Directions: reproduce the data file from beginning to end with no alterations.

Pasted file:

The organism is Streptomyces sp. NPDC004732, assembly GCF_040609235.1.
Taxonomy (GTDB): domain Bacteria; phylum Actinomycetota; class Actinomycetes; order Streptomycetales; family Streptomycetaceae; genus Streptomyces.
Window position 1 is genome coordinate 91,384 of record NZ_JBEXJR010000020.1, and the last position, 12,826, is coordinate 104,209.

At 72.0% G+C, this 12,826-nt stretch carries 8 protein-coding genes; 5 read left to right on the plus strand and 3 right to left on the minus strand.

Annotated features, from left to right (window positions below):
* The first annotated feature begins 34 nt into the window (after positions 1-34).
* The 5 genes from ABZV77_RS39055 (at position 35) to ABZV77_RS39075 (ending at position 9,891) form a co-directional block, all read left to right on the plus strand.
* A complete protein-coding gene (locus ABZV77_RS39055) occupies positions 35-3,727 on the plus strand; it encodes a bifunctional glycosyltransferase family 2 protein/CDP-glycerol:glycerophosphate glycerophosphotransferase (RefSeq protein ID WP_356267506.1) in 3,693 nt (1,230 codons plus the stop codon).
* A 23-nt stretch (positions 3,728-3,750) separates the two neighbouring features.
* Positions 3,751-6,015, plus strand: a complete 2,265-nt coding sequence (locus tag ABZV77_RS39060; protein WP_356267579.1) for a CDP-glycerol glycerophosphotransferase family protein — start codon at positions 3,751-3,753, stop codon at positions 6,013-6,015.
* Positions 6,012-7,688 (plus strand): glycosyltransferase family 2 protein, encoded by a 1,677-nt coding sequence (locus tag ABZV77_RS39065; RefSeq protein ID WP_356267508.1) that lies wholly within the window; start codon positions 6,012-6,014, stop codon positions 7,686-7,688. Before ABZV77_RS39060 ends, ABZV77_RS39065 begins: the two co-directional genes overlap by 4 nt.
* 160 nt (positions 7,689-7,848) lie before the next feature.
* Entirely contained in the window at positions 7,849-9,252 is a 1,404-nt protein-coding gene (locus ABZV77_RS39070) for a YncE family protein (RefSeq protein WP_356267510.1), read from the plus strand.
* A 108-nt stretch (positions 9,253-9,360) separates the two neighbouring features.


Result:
The organism is Streptomyces sp. NPDC004732, assembly GCF_040609235.1.
Taxonomy (GTDB): domain Bacteria; phylum Actinomycetota; class Actinomycetes; order Streptomycetales; family Streptomycetaceae; genus Streptomyces.
Window position 1 is genome coordinate 91,384 of record NZ_JBEXJR010000020.1, and the last position, 12,826, is coordinate 104,209.

At 72.0% G+C, this 12,826-nt stretch carries 8 protein-coding genes; 5 read left to right on the plus strand and 3 right to left on the minus strand.

Annotated features, from left to right (window positions below):
* The first annotated feature begins 34 nt into the window (after positions 1-34).
* The 5 genes from ABZV77_RS39055 (at position 35) to ABZV77_RS39075 (ending at position 9,891) form a co-directional block, all read left to right on the plus strand.
* A complete protein-coding gene (locus ABZV77_RS39055) occupies positions 35-3,727 on the plus strand; it encodes a bifunctional glycosyltransferase family 2 protein/CDP-glycerol:glycerophosphate glycerophosphotransferase (RefSeq protein ID WP_356267506.1) in 3,693 nt (1,230 codons plus the stop codon).
* A 23-nt stretch (positions 3,728-3,750) separates the two neighbouring features.
* Positions 3,751-6,015, plus strand: a complete 2,265-nt coding sequence (locus tag ABZV77_RS39060; protein WP_356267579.1) for a CDP-glycerol glycerophosphotransferase family protein — start codon at positions 3,751-3,753, stop codon at positions 6,013-6,015.
* Positions 6,012-7,688 (plus strand): glycosyltransferase family 2 protein, encoded by a 1,677-nt coding sequence (locus tag ABZV77_RS39065; RefSeq protein ID WP_356267508.1) that lies wholly within the window; start codon positions 6,012-6,014, stop codon positions 7,686-7,688. Before ABZV77_RS39060 ends, ABZV77_RS39065 begins: the two co-directional genes overlap by 4 nt.
* 160 nt (positions 7,689-7,848) lie before the next feature.
* Entirely contained in the window at positions 7,849-9,252 is a 1,404-nt protein-coding gene (locus ABZV77_RS39070) for a YncE family protein (RefSeq protein WP_356267510.1), read from the plus strand.
* A 108-nt stretch (positions 9,253-9,360) separates the two neighbouring features.